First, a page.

In recent years there has been a renewed interest in the work of Rene Girard, thought by many to be one of the most important, if controversial, cultural theorists of the twentieth century.
Girarda s work is extraordinarily innovative and wide--ranging, cutting across central concerns in philosophy, psychoanalysis, literary theory, anthropology, theology, and sociology.
In this much--needed introduction, Chris Fleming traces the development of Girarda s thought over forty years, describing the context in which he worked and his influence on a number of disciplines.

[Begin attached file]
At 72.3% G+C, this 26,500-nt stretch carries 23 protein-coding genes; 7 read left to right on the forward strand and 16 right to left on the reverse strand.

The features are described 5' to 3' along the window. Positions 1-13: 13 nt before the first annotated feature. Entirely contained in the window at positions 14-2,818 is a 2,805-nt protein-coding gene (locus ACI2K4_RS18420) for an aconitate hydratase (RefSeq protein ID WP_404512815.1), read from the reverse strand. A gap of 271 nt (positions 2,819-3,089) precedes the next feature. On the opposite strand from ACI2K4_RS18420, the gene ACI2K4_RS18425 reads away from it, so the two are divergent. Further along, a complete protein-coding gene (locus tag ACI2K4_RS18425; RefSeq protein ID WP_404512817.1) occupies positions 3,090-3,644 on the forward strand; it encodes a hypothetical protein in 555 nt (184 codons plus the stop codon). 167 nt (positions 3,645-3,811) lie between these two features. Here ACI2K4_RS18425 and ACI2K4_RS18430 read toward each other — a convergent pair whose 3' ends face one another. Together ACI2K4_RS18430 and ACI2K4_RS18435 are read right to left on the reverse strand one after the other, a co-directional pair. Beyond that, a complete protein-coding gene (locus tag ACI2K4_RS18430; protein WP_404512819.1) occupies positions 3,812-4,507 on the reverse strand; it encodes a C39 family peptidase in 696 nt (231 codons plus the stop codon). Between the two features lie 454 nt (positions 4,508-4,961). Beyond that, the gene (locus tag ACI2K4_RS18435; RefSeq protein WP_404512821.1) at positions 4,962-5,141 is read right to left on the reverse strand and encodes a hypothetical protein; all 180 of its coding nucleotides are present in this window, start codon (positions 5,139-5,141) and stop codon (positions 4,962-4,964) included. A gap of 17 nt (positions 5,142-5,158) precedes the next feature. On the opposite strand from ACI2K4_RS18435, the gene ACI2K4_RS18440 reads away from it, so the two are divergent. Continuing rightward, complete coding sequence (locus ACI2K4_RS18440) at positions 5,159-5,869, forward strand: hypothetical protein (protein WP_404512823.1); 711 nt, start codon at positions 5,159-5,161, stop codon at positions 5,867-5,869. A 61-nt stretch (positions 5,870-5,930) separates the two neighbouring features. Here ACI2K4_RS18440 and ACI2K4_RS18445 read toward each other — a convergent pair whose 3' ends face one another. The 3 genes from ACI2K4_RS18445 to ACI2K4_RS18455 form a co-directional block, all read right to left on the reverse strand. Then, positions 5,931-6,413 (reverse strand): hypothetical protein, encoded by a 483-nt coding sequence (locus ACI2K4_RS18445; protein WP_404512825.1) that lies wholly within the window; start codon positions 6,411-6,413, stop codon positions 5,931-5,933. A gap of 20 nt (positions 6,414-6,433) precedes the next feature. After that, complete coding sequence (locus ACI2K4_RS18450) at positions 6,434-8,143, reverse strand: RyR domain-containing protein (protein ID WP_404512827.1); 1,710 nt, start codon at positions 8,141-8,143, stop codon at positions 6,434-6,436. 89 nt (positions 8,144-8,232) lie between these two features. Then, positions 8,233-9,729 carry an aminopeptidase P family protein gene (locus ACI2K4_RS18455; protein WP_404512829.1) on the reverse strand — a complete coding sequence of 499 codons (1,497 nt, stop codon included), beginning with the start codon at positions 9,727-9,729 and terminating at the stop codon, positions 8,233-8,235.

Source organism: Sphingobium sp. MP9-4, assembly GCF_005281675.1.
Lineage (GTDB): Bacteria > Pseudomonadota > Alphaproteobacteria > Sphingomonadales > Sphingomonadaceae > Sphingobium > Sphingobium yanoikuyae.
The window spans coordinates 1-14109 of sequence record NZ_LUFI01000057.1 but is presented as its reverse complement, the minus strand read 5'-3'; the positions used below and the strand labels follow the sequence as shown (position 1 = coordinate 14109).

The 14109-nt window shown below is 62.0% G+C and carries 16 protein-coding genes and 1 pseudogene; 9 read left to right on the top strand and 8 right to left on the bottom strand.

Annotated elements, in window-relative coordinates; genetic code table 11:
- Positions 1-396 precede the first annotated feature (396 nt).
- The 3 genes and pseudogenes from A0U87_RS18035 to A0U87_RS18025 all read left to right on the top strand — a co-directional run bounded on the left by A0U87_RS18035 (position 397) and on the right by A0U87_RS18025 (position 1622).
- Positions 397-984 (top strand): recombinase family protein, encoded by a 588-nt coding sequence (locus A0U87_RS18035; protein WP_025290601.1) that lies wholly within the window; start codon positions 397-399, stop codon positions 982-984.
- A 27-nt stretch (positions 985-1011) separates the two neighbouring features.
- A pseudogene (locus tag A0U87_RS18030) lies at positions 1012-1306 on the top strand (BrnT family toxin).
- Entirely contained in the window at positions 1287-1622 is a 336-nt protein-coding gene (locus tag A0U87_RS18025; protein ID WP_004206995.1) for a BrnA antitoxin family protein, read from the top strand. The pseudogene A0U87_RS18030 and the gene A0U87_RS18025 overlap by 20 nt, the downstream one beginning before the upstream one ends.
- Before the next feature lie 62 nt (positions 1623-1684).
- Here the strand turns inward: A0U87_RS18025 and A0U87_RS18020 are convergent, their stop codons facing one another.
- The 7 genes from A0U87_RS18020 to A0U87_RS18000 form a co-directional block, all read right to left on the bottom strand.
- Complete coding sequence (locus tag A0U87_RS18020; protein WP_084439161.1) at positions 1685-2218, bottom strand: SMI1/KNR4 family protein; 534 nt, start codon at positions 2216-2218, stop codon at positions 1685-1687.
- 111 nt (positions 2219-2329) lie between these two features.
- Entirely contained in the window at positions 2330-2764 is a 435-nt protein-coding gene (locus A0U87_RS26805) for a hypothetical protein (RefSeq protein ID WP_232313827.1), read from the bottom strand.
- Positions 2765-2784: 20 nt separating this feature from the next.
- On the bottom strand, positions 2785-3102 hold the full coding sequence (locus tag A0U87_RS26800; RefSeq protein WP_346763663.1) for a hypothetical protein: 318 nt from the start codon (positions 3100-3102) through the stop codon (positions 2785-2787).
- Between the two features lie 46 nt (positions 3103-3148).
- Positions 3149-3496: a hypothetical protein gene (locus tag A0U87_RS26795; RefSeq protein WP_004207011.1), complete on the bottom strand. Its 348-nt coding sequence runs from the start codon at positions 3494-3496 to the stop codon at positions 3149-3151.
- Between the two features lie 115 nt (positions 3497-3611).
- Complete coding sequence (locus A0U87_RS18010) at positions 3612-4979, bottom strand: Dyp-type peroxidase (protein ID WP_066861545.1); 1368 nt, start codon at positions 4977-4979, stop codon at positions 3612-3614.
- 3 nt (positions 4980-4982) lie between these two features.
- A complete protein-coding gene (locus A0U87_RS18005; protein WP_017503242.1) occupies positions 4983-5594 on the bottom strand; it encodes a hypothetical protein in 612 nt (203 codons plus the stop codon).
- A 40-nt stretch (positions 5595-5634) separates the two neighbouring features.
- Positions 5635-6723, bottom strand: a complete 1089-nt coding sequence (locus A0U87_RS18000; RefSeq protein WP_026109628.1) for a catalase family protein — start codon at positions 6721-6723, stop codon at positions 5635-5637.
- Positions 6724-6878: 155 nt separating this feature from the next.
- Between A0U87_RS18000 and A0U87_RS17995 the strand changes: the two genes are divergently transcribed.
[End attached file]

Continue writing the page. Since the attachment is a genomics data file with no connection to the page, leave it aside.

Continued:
He unpacks the hypotheses at the centre of Girarda s thought -- mimetic desire, surrogate victimage and scapegoating, myth, ritual, and the sacred -- and provides an assessment of Girarda s place in the contemporary academy.
Comprehensive and clearly written, this book constitutes an excellent overview of Girarda s work and is essential reading for students and researchers in continental philosophy, theology, literary studies, French studies, and cultural studies.